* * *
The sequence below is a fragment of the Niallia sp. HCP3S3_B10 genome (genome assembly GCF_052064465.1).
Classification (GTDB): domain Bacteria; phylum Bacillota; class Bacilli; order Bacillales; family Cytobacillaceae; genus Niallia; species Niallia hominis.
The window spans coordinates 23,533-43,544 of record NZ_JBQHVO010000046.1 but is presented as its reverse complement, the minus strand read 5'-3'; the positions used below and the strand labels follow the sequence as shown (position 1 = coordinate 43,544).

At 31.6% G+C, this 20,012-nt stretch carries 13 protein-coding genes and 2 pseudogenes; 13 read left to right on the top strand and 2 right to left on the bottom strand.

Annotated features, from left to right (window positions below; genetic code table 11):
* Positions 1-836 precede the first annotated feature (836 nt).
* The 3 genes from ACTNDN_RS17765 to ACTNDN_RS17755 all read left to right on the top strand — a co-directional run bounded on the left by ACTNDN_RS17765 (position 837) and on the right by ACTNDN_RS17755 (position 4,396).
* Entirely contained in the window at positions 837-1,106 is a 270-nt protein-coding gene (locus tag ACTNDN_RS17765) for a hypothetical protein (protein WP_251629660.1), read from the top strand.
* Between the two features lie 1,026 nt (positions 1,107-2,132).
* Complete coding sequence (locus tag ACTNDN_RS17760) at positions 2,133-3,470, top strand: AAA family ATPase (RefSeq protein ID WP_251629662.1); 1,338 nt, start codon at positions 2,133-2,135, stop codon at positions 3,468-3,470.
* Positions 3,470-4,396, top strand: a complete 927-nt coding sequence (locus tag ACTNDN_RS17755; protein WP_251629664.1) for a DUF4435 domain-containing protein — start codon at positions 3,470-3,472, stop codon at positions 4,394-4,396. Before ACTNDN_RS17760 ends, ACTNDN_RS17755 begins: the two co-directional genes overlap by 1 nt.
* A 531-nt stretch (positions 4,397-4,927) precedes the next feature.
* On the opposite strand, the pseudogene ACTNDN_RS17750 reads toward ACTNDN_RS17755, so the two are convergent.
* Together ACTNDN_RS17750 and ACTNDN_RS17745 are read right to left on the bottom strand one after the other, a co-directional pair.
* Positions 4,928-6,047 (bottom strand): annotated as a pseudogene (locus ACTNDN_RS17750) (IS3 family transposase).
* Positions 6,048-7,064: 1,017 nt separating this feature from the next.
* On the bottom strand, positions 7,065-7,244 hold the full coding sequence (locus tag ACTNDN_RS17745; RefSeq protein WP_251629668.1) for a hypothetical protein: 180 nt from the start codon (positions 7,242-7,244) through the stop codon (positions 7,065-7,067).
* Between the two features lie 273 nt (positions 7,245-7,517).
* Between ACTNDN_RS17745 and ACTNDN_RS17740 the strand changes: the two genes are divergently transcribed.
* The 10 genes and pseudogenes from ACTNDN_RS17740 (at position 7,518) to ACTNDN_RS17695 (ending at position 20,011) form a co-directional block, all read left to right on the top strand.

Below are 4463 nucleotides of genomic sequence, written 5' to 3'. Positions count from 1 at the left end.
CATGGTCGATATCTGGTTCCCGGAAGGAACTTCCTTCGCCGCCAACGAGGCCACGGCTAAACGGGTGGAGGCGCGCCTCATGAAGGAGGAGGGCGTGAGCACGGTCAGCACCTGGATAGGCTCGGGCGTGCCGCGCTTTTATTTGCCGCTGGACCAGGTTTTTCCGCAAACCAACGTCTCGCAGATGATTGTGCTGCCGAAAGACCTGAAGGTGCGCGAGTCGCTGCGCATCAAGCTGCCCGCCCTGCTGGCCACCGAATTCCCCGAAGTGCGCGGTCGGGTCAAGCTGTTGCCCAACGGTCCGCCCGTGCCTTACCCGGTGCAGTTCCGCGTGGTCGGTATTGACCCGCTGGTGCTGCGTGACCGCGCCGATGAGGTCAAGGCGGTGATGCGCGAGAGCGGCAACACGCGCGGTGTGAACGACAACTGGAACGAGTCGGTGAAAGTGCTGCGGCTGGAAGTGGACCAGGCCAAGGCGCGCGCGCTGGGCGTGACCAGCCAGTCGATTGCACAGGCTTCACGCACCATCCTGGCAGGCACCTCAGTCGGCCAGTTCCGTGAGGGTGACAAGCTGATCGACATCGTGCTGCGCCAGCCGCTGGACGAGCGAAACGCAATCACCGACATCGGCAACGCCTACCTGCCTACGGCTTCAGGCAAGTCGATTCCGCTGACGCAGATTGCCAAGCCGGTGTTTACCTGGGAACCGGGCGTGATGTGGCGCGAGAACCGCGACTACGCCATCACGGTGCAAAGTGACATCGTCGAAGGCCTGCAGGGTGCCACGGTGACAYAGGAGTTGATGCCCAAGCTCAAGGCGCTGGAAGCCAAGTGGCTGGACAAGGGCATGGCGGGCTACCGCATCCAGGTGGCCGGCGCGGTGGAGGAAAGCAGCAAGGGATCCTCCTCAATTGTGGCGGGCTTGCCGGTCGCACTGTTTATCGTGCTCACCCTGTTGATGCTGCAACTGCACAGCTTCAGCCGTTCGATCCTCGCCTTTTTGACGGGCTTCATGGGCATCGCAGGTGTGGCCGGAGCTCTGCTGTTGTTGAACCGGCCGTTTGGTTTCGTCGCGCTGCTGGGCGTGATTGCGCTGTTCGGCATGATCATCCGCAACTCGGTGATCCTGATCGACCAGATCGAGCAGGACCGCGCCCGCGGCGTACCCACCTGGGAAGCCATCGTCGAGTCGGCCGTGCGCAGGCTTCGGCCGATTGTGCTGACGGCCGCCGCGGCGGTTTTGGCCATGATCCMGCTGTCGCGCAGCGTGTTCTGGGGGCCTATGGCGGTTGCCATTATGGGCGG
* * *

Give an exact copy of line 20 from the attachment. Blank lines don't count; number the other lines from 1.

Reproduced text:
* The 10 genes and pseudogenes from ACTNDN_RS17740 (at position 7,518) to ACTNDN_RS17695 (ending at position 20,011) form a co-directional block, all read left to right on the top strand.